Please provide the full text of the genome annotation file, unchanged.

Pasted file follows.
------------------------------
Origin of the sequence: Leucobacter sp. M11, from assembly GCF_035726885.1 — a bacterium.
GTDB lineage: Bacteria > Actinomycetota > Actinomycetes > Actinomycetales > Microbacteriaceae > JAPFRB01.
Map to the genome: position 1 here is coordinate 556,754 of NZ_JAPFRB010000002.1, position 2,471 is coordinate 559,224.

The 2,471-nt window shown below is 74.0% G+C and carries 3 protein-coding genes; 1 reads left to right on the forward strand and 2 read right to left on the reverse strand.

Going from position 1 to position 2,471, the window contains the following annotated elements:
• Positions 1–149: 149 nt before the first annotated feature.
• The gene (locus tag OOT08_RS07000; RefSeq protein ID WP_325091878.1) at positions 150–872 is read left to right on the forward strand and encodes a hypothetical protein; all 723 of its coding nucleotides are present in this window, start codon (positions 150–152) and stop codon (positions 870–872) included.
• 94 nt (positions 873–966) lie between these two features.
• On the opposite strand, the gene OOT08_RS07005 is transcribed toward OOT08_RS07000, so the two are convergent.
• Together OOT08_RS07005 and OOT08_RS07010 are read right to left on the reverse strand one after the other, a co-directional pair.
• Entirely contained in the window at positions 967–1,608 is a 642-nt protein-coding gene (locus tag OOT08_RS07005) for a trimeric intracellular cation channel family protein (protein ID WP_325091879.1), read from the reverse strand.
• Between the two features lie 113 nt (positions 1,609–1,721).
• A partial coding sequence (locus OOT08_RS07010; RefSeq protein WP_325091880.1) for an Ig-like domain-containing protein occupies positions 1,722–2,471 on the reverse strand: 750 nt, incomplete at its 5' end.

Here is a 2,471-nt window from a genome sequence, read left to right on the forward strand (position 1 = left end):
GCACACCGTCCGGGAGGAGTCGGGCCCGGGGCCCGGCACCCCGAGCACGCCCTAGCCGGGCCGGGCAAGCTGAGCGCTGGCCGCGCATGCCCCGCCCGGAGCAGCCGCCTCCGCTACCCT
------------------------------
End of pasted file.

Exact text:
Origin of the sequence: Leucobacter sp. M11, from assembly GCF_035726885.1 — a bacterium.
GTDB lineage: Bacteria > Actinomycetota > Actinomycetes > Actinomycetales > Microbacteriaceae > JAPFRB01.
Map to the genome: position 1 here is coordinate 556,754 of NZ_JAPFRB010000002.1, position 2,471 is coordinate 559,224.

The 2,471-nt window shown below is 74.0% G+C and carries 3 protein-coding genes; 1 reads left to right on the forward strand and 2 read right to left on the reverse strand.

Going from position 1 to position 2,471, the window contains the following annotated elements:
• Positions 1–149: 149 nt before the first annotated feature.
• The gene (locus tag OOT08_RS07000; RefSeq protein ID WP_325091878.1) at positions 150–872 is read left to right on the forward strand and encodes a hypothetical protein; all 723 of its coding nucleotides are present in this window, start codon (positions 150–152) and stop codon (positions 870–872) included.
• 94 nt (positions 873–966) lie between these two features.
• On the opposite strand, the gene OOT08_RS07005 is transcribed toward OOT08_RS07000, so the two are convergent.
• Together OOT08_RS07005 and OOT08_RS07010 are read right to left on the reverse strand one after the other, a co-directional pair.
• Entirely contained in the window at positions 967–1,608 is a 642-nt protein-coding gene (locus tag OOT08_RS07005) for a trimeric intracellular cation channel family protein (protein ID WP_325091879.1), read from the reverse strand.
• Between the two features lie 113 nt (positions 1,609–1,721).
• A partial coding sequence (locus OOT08_RS07010; RefSeq protein WP_325091880.1) for an Ig-like domain-containing protein occupies positions 1,722–2,471 on the reverse strand: 750 nt, incomplete at its 5' end.

Here is a 2,471-nt window from a genome sequence, read left to right on the forward strand (position 1 = left end):
GCACACCGTCCGGGAGGAGTCGGGCCCGGGGCCCGGCACCCCGAGCACGCCCTAGCCGGGCCGGGCAAGCTGAGCGCTGGCCGCGCATGCCCCGCCCGGAGCAGCCGCCTCCGCTACCCT